Cardiff & Vale University Health Board v P [2020] EWCOP 8

Posted on Monday, March 16th, 2020

This case involved an application by Cardiff & Vale University Health Board in relation to dental treatment for P. It raised the issue of delays in bringing applications.

P was a severely autistic 17-year-old who was unable to communicate either verbally or, for the most part, in any consistently effective way at all.

In January 2019, P underwent a CT scan to see if he required any dental treatment. The examination revealed some tooth decay and impacted wisdom teeth. In October 2019, P’s parents observed P violently banging his head against walls, which they believed to be in response to dental pain. As P’s behavior deteriorated, P’s parents feared he may have concussion and may have fractured his skull.

However, the application for dental treatment was only made on 20 February 2020. In his judgment, Hayden J expressed his concern at the delay, stating:

“this is the second time in the last few months when I have heard a case which reveals that a vulnerable person has fallen through the net the system tries to provide. Here, P has been permitted to suffer avoidably for many months. His needs, it requires to be said, have simply not been met.”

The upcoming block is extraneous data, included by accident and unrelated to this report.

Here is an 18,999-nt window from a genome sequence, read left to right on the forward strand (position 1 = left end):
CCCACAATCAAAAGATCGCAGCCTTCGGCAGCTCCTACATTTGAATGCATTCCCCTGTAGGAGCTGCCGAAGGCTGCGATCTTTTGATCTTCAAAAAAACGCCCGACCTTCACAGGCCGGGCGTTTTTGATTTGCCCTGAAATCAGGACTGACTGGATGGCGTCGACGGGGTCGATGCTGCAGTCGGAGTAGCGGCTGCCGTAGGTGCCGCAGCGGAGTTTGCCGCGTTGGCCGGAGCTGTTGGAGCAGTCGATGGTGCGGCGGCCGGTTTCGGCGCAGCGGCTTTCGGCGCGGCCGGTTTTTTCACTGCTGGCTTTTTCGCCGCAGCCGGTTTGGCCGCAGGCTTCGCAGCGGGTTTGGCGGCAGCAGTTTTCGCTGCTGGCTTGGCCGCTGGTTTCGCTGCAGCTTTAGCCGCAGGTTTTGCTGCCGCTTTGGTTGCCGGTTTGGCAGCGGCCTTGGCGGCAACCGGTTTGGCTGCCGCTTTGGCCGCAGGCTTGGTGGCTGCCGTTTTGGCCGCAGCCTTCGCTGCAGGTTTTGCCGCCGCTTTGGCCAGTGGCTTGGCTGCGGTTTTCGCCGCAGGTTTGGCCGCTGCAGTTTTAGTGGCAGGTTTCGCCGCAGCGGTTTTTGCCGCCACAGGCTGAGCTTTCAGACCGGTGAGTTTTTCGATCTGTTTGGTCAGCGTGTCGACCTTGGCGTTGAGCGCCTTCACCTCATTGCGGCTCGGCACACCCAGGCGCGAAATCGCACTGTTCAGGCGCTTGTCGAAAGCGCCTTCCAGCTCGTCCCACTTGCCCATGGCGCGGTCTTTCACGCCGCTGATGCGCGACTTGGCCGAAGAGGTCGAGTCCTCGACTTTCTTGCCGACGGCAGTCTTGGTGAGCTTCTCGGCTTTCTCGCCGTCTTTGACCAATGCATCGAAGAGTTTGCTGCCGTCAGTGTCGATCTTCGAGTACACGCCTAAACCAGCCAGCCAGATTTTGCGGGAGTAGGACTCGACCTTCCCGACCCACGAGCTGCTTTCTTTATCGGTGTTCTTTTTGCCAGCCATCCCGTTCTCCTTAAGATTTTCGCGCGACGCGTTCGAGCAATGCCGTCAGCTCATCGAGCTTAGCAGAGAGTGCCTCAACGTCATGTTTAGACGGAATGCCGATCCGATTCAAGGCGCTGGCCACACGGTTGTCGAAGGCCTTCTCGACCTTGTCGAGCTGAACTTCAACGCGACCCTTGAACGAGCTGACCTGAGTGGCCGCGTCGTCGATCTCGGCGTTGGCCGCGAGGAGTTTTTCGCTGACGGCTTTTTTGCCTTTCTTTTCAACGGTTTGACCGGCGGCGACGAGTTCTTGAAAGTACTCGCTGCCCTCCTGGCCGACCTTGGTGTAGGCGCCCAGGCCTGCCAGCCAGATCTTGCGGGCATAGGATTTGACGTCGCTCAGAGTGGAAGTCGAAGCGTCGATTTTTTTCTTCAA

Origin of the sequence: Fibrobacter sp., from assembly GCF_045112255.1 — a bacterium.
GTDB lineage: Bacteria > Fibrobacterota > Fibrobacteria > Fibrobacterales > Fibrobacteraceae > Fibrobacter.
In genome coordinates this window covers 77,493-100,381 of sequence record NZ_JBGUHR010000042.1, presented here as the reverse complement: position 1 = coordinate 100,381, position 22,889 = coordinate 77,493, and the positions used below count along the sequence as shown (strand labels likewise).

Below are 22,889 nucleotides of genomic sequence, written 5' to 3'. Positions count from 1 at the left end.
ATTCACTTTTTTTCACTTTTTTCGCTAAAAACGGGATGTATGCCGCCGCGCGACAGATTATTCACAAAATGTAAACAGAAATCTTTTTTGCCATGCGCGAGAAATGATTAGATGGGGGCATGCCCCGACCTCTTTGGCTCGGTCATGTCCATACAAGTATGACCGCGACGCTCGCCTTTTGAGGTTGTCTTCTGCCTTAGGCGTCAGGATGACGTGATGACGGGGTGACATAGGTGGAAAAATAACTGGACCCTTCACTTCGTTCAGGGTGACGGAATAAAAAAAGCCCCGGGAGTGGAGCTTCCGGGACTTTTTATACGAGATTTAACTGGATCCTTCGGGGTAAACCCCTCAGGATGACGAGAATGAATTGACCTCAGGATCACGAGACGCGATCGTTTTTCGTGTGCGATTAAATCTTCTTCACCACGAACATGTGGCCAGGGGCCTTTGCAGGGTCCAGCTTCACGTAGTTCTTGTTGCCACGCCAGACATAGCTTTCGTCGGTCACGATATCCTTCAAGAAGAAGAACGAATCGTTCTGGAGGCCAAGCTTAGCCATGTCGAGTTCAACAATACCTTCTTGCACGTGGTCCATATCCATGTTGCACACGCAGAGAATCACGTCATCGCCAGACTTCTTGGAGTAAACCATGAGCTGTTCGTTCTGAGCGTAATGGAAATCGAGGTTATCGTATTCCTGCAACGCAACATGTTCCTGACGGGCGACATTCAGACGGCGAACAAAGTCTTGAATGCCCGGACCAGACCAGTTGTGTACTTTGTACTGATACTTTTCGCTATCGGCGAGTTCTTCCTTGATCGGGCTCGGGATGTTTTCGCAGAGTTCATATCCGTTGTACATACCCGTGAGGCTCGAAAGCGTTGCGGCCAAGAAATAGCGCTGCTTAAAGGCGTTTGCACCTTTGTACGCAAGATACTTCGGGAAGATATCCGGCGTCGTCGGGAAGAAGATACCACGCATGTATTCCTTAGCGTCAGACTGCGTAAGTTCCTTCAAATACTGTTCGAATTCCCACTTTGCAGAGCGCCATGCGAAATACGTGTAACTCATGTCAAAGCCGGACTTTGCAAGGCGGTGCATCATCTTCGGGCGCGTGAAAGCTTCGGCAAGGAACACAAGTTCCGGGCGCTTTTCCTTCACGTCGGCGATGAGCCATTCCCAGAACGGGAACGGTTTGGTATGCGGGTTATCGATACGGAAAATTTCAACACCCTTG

“The philosophy of the Mental Capacity Act 2005 is to enable those who are vulnerable in consequence of incapacity to have equality of opportunity with their capacitous co-evals. Here, P’s incapacity, his inability to communicate his distress, led to a failure to provide him with appropriate medical treatment.”

The reason for the delay in bringing the application was identified by Counsel for the Board (who made no attempt at all to evade their responsibility) as:

“in consequence of “insufficient collaborative cooperation” to use her phrase, between the various disciplines required to identify P’s best medical interests. In other words, a failure to share information and a failure to work together effectively.”

Hayden J concluded by saying that he delivered this ex tempore judgment so that those who are considering options for P in the future will know that his behavior was caused by pain, and is not indicative of his behaviour generally

The full judgement can be read here

If you have any questions regarding this summary case law please contact Julie Fitzpatrick here

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